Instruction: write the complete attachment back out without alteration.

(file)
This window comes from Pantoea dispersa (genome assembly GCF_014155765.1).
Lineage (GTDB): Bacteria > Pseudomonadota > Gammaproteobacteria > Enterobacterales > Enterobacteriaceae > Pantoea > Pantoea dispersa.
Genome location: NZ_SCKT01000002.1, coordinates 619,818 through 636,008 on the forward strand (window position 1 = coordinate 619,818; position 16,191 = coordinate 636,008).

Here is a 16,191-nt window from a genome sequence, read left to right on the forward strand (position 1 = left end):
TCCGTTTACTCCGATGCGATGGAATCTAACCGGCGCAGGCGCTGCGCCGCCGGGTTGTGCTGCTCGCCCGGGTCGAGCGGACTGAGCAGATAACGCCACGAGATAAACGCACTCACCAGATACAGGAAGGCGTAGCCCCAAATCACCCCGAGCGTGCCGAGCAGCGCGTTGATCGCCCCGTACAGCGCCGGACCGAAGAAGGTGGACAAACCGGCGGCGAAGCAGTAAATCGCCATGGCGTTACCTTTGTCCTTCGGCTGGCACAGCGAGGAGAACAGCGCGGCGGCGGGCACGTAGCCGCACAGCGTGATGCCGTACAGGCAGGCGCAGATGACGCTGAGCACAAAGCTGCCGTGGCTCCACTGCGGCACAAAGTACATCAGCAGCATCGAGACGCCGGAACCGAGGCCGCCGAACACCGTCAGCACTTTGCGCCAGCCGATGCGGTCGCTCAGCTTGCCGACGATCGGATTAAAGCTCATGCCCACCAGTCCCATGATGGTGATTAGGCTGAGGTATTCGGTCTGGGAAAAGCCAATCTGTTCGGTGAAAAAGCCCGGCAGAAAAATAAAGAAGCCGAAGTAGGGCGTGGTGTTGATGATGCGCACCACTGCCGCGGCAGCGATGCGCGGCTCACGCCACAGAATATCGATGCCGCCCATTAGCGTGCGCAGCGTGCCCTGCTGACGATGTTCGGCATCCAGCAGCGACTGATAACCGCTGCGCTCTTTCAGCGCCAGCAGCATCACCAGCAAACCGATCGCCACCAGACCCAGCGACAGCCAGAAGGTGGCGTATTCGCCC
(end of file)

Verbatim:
This window comes from Pantoea dispersa (genome assembly GCF_014155765.1).
Lineage (GTDB): Bacteria > Pseudomonadota > Gammaproteobacteria > Enterobacterales > Enterobacteriaceae > Pantoea > Pantoea dispersa.
Genome location: NZ_SCKT01000002.1, coordinates 619,818 through 636,008 on the forward strand (window position 1 = coordinate 619,818; position 16,191 = coordinate 636,008).

Here is a 16,191-nt window from a genome sequence, read left to right on the forward strand (position 1 = left end):
TCCGTTTACTCCGATGCGATGGAATCTAACCGGCGCAGGCGCTGCGCCGCCGGGTTGTGCTGCTCGCCCGGGTCGAGCGGACTGAGCAGATAACGCCACGAGATAAACGCACTCACCAGATACAGGAAGGCGTAGCCCCAAATCACCCCGAGCGTGCCGAGCAGCGCGTTGATCGCCCCGTACAGCGCCGGACCGAAGAAGGTGGACAAACCGGCGGCGAAGCAGTAAATCGCCATGGCGTTACCTTTGTCCTTCGGCTGGCACAGCGAGGAGAACAGCGCGGCGGCGGGCACGTAGCCGCACAGCGTGATGCCGTACAGGCAGGCGCAGATGACGCTGAGCACAAAGCTGCCGTGGCTCCACTGCGGCACAAAGTACATCAGCAGCATCGAGACGCCGGAACCGAGGCCGCCGAACACCGTCAGCACTTTGCGCCAGCCGATGCGGTCGCTCAGCTTGCCGACGATCGGATTAAAGCTCATGCCCACCAGTCCCATGATGGTGATTAGGCTGAGGTATTCGGTCTGGGAAAAGCCAATCTGTTCGGTGAAAAAGCCCGGCAGAAAAATAAAGAAGCCGAAGTAGGGCGTGGTGTTGATGATGCGCACCACTGCCGCGGCAGCGATGCGCGGCTCACGCCACAGAATATCGATGCCGCCCATTAGCGTGCGCAGCGTGCCCTGCTGACGATGTTCGGCATCCAGCAGCGACTGATAACCGCTGCGCTCTTTCAGCGCCAGCAGCATCACCAGCAAACCGATCGCCACCAGACCCAGCGACAGCCAGAAGGTGGCGTATTCGCCC